About the Commission

The West End

The West End of London is a unique place locally, nationally and internationally. In only a few square miles it provides a shop window to the rest of the country and to the world, showcasing the very best that London and the United Kingdom have to offer whilst highlighting the extraordinary diversity and character of our nation’s capital city.

Over 200 million visitors arrive in the West End each year, while the area is home to thousands of residents. The West End hosts hundreds of world-class shops, hotels, restaurants, galleries, museums, theatres, public spaces and other attractions, while also providing a prestigious base for a huge number of other businesses, academic institutions and community and faith groups.

The Commission

The independent West End Commission has been established in recognition of the fact that these unique qualities of the West End also bring unique operational and strategic challenges, both in the short term and in the longer term. Against a backdrop of major public events, challenging economic conditions and rapidly shifting consumer and technological trends, there is no room for complacency. Drawing on the evidence and experience of all interested stakeholders, the Chair and Commissioners hope to work towards a long-term strategic framework to ensure that the West End meets the future needs of residents, businesses, communities and visitors alike while continuing to occupy its vital place within London and in the global economy. In doing so they have invited participants to submit their ideas and solutions for making the West End a better place.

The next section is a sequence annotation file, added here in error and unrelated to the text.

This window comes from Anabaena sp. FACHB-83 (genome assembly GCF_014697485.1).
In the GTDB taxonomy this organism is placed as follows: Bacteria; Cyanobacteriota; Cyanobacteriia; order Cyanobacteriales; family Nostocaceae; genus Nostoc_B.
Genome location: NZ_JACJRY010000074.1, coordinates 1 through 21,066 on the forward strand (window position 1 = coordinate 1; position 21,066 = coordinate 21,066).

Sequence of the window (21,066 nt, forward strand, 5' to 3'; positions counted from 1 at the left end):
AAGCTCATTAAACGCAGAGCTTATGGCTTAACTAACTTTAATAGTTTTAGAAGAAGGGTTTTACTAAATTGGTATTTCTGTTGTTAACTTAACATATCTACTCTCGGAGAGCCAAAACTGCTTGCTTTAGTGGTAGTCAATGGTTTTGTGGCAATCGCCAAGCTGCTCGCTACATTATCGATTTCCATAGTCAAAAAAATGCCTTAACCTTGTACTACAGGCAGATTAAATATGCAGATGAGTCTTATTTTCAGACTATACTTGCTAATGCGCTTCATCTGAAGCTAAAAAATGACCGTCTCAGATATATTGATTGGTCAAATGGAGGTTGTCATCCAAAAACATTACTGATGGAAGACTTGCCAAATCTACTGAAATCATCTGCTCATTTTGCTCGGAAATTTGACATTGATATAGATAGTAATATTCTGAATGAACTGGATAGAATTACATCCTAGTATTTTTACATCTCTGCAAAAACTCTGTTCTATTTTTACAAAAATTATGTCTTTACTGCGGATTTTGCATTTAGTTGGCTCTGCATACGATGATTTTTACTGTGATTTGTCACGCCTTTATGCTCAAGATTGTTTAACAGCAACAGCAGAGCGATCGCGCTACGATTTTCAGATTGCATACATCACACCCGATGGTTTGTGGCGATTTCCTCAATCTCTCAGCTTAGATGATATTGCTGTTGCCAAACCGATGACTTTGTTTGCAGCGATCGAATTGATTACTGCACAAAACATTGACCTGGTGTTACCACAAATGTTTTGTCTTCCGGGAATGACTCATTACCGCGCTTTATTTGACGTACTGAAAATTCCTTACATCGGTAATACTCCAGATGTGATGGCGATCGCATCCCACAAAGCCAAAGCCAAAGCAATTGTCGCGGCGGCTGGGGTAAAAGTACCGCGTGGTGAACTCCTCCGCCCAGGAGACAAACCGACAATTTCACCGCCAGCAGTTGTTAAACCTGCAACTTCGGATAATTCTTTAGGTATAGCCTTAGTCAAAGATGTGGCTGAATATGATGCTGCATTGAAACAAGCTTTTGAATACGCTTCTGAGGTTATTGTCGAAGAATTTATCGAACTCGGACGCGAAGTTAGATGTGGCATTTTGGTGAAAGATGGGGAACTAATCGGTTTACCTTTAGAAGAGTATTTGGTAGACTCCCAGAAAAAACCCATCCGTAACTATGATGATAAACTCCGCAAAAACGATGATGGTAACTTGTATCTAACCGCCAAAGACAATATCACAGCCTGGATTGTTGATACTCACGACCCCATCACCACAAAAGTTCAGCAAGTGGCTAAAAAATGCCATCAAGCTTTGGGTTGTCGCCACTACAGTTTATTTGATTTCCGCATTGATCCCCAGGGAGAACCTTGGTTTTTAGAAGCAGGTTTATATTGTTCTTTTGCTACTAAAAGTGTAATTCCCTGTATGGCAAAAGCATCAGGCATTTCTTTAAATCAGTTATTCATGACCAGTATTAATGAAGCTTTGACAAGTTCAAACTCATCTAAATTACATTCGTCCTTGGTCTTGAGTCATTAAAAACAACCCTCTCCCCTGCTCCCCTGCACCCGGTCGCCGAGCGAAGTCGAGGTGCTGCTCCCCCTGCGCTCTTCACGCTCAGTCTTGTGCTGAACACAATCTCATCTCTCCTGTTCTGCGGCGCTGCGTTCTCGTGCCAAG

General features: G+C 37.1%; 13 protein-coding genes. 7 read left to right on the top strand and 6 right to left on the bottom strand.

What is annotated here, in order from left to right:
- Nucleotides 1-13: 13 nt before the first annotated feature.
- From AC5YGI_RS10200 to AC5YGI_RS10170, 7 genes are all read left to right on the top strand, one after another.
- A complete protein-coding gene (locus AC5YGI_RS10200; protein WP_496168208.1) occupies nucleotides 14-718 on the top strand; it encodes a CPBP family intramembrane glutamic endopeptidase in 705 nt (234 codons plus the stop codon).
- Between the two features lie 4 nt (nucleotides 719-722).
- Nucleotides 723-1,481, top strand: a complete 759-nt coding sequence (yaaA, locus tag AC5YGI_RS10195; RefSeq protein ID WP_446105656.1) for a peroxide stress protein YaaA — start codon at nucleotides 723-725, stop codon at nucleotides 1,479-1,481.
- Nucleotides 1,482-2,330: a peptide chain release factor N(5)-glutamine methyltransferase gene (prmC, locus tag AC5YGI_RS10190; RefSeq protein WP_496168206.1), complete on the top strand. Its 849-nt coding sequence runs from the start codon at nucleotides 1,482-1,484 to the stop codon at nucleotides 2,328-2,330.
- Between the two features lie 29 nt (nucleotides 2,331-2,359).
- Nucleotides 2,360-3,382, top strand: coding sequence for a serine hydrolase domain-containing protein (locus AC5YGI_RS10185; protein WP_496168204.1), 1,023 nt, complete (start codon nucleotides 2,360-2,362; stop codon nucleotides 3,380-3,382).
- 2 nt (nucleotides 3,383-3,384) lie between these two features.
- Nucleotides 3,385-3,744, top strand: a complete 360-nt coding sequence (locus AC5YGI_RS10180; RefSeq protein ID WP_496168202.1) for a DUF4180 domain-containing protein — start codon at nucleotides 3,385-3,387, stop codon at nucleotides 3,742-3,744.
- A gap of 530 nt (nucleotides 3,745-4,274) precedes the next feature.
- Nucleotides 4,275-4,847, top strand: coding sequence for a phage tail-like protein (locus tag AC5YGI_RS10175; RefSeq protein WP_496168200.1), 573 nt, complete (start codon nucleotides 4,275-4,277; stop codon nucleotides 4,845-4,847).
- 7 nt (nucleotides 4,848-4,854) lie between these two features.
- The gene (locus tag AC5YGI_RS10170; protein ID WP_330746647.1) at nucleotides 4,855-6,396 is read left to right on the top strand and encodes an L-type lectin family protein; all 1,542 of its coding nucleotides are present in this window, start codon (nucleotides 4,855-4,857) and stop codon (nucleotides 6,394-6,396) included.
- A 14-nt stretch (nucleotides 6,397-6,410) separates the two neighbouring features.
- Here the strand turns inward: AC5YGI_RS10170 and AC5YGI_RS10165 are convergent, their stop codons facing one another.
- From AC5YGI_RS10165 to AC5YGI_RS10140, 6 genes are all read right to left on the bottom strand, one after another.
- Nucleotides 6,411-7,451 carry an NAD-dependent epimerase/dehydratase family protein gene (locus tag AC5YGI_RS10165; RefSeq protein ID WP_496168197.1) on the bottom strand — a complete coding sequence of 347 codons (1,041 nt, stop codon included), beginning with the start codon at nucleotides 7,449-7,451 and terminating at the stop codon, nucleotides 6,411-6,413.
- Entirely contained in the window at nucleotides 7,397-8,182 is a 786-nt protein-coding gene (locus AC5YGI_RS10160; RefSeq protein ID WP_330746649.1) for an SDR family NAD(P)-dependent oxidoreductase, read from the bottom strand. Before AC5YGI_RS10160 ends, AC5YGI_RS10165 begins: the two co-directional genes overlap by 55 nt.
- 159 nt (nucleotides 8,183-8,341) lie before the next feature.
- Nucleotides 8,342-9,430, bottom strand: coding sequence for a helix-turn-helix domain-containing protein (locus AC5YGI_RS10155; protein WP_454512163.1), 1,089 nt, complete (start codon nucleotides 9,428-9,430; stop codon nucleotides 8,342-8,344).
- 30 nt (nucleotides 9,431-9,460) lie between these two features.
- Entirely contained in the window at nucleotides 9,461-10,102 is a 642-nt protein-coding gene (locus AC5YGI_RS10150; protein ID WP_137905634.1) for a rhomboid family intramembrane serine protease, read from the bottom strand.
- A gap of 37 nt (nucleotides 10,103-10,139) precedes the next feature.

What do the Commissioners want to explore?

Key questions include - but are not limited to - the following:

i What is the best way to most effectively balance and manage the overlapping interests of those who live, work and visit the heart of London over the course of the day and night? How can we best consider the totality of economic, social and environmental impacts and the interactions between such competing needs and interests?

ii. How can we assess and articulate the value of the West End to the London and United Kingdom economies and the relationship between the area’s success and the continued growth and development of London as a world-class city?

iii. How effective are existing governance mechanisms and structures are at managing the West End, and what could be improved in order to manage the West End more effectively

iv. What comparisons with other places within the UK and internationally can the West End learn from, drawing on the best that the world has to offer?


v. What are the key barriers to future economic, social and environmental wellbeing in the West End and how can these be overcome? This could include the adequacy of existing infrastructure including transport and power provision; the effectiveness of city management including policing arrangements, the marketing and promotion of the West End to the UK and abroad and a consideration of how businesses can contribute to maintaining mixed, safe, residential communities.


vi. How will future trends and behaviours impact upon the West End and how should the area meet, adapt to and take advantage of these challenges, such as the evolution in customer choice with ever greater online engagement?

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